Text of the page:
We'd like to share some suggestions for tracking statistics during the COVID-19 crisis. First, it's worth pointing out what we all know - statistics are going to be strange for libraries nationwide during this period. And with all that is going on, tracking stats can and should take a back seat to helping patrons. So we'll collectively do the best that we can, and recognize that the numbers we get are likely to be incomplete. As always, you should feel free to track any other numbers that seem useful, regardless of whether we ask for them or not.
Patron Visits – This question tracks physical visits to your library, so I would count visits for curbside pickup, but (if possible) I would keep that number separate from traditional visits. Events held off-site are not typically included in this number, but would appear under programming or outreach.
Library Hours - Please track any hours that you are open for curbside pickup or by appointment separately, as that is different from traditional open (as in, open to the public) hours.
Reference Questions – A reference question is still a reference question, whether it comes via email, phone, or shouted from a distance. In general, most questions count as reference, especially if they require thought or research, readers’ advisory, or involve an external business or organization.
Reference – Did it require thought, research, or reader’s advisory? Did it involve searching for information on external sites or about external organizations? Examples:
• Finding the most recent book by a specific author (What is the latest Grisham?)
• Recommending a style or genre of book (What is a good Western Amish romance?)
• Looking up hours, location, or details about a business (What are the Post Office hours?)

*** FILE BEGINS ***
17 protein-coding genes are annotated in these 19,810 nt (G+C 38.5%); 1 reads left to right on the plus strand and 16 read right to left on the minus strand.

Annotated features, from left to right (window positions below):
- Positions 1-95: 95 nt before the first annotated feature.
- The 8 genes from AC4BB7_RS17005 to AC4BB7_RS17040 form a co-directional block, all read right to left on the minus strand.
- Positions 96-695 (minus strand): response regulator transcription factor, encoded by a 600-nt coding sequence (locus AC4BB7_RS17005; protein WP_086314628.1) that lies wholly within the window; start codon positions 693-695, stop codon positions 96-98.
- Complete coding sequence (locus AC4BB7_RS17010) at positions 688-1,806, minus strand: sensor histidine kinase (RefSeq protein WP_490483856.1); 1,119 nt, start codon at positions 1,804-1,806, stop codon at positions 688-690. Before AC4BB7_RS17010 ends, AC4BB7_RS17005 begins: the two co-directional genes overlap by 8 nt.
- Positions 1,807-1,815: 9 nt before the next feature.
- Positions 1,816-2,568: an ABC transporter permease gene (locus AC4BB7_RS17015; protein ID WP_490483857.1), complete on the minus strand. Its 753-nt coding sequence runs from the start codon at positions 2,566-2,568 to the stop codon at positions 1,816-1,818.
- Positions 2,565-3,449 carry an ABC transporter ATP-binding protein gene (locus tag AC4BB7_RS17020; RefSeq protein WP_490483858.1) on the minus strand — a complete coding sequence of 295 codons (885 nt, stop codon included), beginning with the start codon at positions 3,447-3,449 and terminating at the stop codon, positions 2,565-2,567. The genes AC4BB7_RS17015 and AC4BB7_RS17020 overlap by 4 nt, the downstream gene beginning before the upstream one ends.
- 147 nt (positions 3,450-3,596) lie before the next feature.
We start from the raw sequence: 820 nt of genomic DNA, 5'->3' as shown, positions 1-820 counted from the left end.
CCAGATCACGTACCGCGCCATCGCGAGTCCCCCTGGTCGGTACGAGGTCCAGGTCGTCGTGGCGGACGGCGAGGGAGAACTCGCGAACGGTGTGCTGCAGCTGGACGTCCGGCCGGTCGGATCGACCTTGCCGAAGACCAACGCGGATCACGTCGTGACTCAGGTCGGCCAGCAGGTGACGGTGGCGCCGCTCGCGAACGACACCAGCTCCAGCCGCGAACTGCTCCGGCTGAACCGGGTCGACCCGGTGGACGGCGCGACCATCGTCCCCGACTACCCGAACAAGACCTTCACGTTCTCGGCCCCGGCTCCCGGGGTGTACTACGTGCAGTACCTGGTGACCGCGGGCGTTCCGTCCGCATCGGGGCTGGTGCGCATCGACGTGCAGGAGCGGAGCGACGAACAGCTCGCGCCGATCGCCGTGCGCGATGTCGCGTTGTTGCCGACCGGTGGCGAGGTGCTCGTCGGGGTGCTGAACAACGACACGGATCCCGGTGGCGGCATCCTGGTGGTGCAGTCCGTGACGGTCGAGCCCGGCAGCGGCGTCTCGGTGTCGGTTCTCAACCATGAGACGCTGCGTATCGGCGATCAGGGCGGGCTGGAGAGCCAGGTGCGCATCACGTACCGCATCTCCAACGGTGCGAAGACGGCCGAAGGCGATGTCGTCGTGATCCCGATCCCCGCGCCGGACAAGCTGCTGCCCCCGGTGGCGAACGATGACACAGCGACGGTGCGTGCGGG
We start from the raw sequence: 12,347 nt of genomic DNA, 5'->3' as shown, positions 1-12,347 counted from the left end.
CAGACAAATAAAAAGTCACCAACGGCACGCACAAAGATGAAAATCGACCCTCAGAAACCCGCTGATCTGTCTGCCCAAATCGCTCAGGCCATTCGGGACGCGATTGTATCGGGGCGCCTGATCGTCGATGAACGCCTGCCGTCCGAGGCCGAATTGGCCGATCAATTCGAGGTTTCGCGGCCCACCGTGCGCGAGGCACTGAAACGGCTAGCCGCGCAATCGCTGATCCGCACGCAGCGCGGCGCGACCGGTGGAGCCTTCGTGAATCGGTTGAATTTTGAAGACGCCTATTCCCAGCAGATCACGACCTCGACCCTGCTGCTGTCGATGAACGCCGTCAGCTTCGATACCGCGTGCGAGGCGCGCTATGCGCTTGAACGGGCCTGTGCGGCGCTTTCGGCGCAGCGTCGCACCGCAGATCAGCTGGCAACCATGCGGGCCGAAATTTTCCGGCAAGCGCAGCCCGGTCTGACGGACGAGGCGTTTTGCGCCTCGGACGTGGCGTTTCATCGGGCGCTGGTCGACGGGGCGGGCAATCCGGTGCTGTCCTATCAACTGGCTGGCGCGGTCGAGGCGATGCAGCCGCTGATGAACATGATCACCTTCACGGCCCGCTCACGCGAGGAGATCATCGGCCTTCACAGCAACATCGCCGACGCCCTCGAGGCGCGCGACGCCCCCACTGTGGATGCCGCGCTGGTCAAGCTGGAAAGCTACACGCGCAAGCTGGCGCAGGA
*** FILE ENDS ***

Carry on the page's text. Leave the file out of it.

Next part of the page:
• Finding information from the government or other trusted source (What are the state guidelines on masks?)
Not Reference – Was it limited to basic information about or within the library? Examples:
• Solely directional (How do I find your website? Where is the bathroom?)
• Solely procedural (How does your drop-off work?)
• Requires only a cursory check (Do you have Catcher in the Rye?)
Tech Training, Formal and Informal – Walking patrons through using online resources (VOL, Overdrive), whether offered by the library or not, counts as tech training no matter the communication. Simply giving them the link, or a login and password doesn’t count (but would count as a reference question), but any coaching beyond that would.
Outreach – Remember that there are outreach numbers for deliveries to homes, to childcare providers and centers (probably not relevant), and to other sites, which includes anything else. Count each visit to a site, not each item or recipient, whether the delivered items are cataloged or freebies.
Programming – This is where it gets complicated. IMLS’s programming numbers do not count events that have been recorded, unless they were prerecorded and then presented at a scheduled time. In a sense, the defining factor is whether your audience is all participating at the same time, or watching whenever they want. We plan to break programming into three different questions for the next report (see below). I would recommend against inventing a multiplier for virtual programs (such as one view assuming one parent + one child), and rather treat them as apples and oranges. If possible, break out programs by age group targeted (children, YA, adult), and break out attendance by who the program targets, not the age of individual attendees.
|Type||Definition||How to Track|
|In-Person||It’s in-person||Count number of programs and attendance.|
It is broadcast live OR posted at a scheduled time, and viewers can
interact or comment.
Count programs, and count attendance by whatever live metric
the site gives you.
It is a recording of a previous live event or a program that you
recorded and posted on your own without a schedule.
Count programs, and count attendance by whatever metric the
site gives you. Not included under IMLS programming stats.
Programming - Co-hosted Virtual Events - If more than one library co-hosts a virtual event (e.g. by doing more than just publicizing it), they should divide up the virtual attendance numbers evenly.
If you have any questions, please contact Joshua Muse.